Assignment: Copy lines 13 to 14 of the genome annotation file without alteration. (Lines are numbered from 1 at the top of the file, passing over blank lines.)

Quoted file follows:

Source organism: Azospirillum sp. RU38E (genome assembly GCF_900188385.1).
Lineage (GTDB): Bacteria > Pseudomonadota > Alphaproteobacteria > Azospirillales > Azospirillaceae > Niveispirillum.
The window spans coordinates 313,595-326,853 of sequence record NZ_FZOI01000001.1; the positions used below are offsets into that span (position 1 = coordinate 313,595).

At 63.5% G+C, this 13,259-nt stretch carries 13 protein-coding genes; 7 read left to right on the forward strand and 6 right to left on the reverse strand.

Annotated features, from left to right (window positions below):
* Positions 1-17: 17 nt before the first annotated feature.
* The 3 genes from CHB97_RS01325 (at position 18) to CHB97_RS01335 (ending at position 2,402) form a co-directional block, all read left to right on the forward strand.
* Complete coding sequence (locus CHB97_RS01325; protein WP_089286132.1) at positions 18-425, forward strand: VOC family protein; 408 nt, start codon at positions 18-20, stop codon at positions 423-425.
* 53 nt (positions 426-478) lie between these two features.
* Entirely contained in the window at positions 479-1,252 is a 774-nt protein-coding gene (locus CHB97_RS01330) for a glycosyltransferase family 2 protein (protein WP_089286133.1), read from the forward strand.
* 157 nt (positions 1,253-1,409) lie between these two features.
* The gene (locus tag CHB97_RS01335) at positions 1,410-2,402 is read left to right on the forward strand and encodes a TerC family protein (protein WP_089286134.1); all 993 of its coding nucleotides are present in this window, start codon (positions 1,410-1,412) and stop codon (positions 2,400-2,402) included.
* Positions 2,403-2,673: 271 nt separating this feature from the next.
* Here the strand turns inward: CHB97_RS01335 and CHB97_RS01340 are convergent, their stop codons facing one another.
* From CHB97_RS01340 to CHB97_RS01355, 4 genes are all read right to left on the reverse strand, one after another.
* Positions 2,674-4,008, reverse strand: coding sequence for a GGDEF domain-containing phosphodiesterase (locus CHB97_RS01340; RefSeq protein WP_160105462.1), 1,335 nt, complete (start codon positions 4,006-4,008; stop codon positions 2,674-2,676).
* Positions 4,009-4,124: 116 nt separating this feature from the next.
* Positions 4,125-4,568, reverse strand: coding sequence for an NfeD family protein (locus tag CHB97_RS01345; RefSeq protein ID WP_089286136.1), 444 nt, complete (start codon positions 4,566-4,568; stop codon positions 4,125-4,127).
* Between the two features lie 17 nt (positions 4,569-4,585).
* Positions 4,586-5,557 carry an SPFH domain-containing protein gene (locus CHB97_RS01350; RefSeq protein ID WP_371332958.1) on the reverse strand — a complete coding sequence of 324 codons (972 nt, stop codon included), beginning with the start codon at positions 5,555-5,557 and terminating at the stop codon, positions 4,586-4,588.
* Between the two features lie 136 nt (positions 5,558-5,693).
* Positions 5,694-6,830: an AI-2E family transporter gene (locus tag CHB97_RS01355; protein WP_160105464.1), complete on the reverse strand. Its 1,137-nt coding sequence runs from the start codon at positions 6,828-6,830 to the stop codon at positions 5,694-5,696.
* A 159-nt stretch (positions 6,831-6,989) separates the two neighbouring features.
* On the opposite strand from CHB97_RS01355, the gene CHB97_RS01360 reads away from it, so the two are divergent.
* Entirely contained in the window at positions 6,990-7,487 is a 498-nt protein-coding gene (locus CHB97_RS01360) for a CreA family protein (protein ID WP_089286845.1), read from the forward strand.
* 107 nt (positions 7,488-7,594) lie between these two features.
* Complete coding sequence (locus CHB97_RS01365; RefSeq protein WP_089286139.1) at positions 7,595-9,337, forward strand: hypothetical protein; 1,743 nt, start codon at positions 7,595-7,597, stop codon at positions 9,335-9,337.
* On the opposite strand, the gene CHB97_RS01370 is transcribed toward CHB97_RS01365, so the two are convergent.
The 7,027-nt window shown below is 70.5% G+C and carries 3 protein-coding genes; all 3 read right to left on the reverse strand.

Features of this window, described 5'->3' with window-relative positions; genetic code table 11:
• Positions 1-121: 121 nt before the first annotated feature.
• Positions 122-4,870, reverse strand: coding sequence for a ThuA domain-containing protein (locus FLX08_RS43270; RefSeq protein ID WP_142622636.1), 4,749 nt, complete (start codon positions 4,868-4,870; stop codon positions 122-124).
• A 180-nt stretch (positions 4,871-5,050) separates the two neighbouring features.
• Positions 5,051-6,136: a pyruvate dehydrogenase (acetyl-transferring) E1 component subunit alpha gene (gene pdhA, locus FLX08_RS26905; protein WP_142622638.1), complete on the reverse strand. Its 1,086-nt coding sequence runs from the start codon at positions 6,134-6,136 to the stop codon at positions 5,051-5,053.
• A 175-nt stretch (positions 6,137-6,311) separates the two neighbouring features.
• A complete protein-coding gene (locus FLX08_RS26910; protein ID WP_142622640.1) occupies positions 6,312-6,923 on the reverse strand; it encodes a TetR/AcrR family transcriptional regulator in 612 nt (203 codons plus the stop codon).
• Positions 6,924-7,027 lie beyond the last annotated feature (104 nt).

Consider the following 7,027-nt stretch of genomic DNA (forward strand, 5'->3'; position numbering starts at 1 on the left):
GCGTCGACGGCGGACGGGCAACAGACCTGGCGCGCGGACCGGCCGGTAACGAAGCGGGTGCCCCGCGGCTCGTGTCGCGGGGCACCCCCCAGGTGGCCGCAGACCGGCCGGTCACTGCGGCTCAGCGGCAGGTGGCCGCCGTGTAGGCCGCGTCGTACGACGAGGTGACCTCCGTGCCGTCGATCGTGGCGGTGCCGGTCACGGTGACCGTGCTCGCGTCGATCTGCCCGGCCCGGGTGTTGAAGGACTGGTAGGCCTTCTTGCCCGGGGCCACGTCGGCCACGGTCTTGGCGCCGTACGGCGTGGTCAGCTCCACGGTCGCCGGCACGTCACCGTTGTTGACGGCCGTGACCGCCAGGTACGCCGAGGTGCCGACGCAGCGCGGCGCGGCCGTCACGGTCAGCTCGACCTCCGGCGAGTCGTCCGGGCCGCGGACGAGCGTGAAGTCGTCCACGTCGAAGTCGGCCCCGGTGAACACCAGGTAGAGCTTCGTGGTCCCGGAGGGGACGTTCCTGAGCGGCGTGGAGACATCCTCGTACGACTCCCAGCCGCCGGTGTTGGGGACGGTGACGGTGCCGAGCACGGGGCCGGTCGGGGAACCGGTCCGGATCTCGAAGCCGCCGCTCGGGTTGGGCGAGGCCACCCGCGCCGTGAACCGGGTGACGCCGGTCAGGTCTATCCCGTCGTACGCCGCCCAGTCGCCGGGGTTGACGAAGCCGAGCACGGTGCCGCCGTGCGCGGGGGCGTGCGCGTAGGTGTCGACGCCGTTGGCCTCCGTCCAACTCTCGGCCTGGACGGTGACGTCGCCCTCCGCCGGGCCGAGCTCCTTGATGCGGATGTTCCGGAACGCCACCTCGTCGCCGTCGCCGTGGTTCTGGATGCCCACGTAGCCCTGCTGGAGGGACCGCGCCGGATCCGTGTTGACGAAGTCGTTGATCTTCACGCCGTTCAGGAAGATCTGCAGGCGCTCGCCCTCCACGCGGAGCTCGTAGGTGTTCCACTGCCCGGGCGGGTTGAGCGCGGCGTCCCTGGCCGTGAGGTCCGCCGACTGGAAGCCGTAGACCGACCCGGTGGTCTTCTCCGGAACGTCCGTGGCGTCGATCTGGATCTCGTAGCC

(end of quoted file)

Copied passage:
* Positions 2,403-2,673: 271 nt separating this feature from the next.
* Here the strand turns inward: CHB97_RS01335 and CHB97_RS01340 are convergent, their stop codons facing one another.